1. Companies that have applied an ERTE (either due to force majeure or on ETOP grounds) and benefited during the process from exemption from paying social security contributions, must safeguard their workers’ jobs for a period of 6 months after recommencing operations unless they are at risk of going into receivership. If they do not comply with this condition, they will have to return all the exemptions applied plus a 20% surcharge and interest.
2. Article 2 of RDL 9/2020 establishes that “force majeure and the financial, technical, organisational and production-related grounds for applying the measures of suspending contracts and reducing working hours stipulated in articles 22 and 23 of Royal Decree-Law 8/2020 (…) may not be taken to justify the termination of employment contracts or dismissals.” That is to say, grounds linked with the pandemic may not be used to justify dismissals. Today, most legal doctrine considers that the consequence of failure to comply with this prohibition is that the dismissal will be declared unfair. This prohibition has been extended until 30 May 2021.
The process of turning an ERTE into an ERE
Thus, through Royal Decree-Law 8/2020, ERTEs were made more flexible in order to avoid the large-scale redundancies caused by EREs. Nevertheless, nearly one year after the pandemic began, many SMEs see themselves forced to evaluate the possibility of applying an ERE. So, can an ERTE and an ERE overlap? The answer is yes. In this respect, jurisprudence has demanded that this collective dismissal is based on:
• New and different grounds from those on which the ERTE was based
• A substantial, sudden and unforeseen worsening of the grounds on which the ERTE was established.
ERE after an ERTE linked with COVID
It is important to bear in mind that, even in these situations, companies are bound by and subject to the aforementioned restrictions:
1. Protection of employment, so they will have to return the social security contributions they have been exempted from paying, together with 20% and the corresponding interest, if contracts are terminated (even within the framework of a collective dismissal) without complying with the aforementioned term of 6 months after recommencing operations.
2. Moreover, according to the predominant legal doctrine to date, it is understood that dismissals on grounds related with SARS-CoV-2 as referred to in articles 22 and 23 of Royal Decree-Law 8/2020, although they may be completely genuine and they can be accredited, are in fact unfair dismissals. And this despite the fact that they may be processed as a collective dismissal and existence of the grounds in question is confirmed.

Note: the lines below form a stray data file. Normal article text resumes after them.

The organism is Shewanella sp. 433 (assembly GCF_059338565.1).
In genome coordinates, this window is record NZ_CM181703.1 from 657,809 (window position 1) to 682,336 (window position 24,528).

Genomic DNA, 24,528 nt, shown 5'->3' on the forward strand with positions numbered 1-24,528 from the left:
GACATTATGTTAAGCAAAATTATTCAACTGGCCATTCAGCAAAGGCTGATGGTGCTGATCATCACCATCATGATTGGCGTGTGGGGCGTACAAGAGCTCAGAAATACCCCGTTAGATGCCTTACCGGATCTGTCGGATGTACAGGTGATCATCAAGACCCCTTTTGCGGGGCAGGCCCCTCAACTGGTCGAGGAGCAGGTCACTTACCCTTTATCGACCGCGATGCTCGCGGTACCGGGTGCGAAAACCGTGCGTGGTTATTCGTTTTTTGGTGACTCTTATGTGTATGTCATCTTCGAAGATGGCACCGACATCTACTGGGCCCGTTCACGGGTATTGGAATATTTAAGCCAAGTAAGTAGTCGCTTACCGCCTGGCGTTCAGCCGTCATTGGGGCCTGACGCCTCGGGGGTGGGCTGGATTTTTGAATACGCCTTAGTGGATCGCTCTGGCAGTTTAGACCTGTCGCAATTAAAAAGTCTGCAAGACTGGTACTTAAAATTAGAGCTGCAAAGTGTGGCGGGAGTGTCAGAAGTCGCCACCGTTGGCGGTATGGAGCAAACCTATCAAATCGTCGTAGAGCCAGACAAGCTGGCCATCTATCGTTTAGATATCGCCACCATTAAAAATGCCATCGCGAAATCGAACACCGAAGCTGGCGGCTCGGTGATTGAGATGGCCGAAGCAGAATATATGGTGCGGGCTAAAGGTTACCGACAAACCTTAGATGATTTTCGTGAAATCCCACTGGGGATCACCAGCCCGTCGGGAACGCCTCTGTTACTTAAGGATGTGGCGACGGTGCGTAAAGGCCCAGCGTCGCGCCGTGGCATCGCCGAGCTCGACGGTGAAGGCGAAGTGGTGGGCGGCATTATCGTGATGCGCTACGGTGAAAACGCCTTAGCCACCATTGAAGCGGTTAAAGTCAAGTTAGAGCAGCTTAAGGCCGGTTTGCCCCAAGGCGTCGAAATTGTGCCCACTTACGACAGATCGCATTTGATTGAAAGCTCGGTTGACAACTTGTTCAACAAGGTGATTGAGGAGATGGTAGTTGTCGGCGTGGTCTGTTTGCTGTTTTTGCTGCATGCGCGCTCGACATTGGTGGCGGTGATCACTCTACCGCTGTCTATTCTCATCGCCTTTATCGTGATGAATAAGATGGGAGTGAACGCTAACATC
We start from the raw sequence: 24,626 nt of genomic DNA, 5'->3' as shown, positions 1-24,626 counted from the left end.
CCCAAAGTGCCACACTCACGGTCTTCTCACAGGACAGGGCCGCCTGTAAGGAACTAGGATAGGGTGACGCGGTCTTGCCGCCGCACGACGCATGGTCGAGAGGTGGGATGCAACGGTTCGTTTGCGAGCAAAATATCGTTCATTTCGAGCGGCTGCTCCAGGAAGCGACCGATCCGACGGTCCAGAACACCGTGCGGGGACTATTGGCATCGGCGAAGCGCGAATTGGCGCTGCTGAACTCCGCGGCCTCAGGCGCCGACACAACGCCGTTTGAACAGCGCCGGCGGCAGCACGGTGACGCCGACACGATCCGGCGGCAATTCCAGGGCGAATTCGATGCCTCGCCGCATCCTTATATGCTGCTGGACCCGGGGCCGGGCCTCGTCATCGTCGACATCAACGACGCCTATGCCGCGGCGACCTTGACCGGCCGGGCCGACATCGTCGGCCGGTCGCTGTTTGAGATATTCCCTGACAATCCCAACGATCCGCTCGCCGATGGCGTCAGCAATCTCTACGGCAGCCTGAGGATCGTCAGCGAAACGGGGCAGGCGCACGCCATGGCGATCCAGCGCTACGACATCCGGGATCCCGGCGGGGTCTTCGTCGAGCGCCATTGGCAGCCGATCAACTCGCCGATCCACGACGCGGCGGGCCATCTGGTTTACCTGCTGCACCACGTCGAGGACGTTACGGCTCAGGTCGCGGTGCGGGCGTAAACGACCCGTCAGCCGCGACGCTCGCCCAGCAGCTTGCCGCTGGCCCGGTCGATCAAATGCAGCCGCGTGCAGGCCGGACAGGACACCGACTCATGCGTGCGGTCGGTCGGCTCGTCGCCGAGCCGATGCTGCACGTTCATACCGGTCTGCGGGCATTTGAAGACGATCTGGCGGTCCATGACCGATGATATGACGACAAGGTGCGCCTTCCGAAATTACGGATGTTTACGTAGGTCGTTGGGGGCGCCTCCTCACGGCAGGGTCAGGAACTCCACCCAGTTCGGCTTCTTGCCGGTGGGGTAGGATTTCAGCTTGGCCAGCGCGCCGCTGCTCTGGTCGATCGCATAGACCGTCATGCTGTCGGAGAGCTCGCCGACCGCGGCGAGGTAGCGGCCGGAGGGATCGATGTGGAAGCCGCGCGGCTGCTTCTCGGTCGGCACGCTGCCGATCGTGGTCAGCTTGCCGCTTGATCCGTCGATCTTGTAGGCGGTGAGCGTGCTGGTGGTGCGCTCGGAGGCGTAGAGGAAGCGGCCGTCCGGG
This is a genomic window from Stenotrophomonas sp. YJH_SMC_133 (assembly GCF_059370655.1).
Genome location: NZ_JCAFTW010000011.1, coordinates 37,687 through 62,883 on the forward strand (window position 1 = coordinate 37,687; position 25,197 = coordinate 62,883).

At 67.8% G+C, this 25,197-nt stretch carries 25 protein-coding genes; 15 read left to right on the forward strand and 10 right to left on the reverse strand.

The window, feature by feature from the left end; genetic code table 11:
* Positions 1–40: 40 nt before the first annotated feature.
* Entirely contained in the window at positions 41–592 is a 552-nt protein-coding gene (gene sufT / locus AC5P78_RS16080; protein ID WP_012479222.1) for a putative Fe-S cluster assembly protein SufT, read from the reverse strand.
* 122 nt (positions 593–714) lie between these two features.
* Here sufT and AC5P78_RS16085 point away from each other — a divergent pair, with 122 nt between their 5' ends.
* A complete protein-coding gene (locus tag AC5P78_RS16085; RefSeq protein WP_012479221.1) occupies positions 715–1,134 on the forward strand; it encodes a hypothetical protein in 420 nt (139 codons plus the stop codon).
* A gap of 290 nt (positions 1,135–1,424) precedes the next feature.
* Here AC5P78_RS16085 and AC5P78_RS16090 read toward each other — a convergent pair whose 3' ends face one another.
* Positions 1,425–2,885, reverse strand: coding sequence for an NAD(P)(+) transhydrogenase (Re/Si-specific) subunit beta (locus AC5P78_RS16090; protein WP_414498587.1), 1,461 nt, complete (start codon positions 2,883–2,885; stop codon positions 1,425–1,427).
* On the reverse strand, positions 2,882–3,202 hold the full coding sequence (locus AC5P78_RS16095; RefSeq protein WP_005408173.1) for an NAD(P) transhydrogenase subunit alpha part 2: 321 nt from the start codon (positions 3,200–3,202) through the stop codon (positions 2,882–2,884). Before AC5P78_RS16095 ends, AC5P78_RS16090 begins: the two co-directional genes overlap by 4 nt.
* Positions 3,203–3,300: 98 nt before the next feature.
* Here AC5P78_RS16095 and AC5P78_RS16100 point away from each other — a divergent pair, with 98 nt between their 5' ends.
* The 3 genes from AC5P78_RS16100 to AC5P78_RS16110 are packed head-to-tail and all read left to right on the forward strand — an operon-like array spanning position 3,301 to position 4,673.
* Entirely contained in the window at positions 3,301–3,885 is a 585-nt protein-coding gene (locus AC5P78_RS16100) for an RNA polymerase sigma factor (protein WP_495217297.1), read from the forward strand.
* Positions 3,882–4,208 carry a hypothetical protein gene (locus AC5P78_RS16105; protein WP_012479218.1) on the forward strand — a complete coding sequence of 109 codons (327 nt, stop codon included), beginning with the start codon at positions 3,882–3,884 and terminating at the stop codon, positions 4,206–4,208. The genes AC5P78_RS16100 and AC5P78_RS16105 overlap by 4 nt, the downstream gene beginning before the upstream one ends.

Closure of operations: need to process an ERE
Unfortunately, many contracts may be terminated due to the closure of a company. In these situations, processing a collective dismissal (ERE) is necessary whenever the measure affects all the employees if there are more than 5. In this case, the workers should receive redundancy compensation. In the event that these processes are not followed, the redundancies will be declared void, the workers will be reinstated and the salaries accrued will be paid.
Another situation that may arise due to the pandemic and the crisis is that the financial difficulties of a company lead it to file for bankruptcy proceedings, within the context of which a collective dismissal procedure could be agreed. However, in this situation the employees would receive the corresponding compensation from the Salary Guarantee Fund (FOGASA) in the event that the company was unable to pay the sums required.
Advisory services for companies
Carrying out all these procedures is no simple matter. It is important to be clear about which option is the best for each company by studying all the possible scenarios. “It should not be forgotten that carrying out a collective dismissal procedure is not simple. This process has a considerable effect on both parties, the business owner and the workers, and a failure to follow the legal procedures correctly can have extremely negative consequences,” Germán Díez, head of Rosclar’s Labour Law department, warns. “We look at all the possibilities and alternatives with a meticulous and realistic eye, in order to assist companies throughout this situation,” Díez concludes.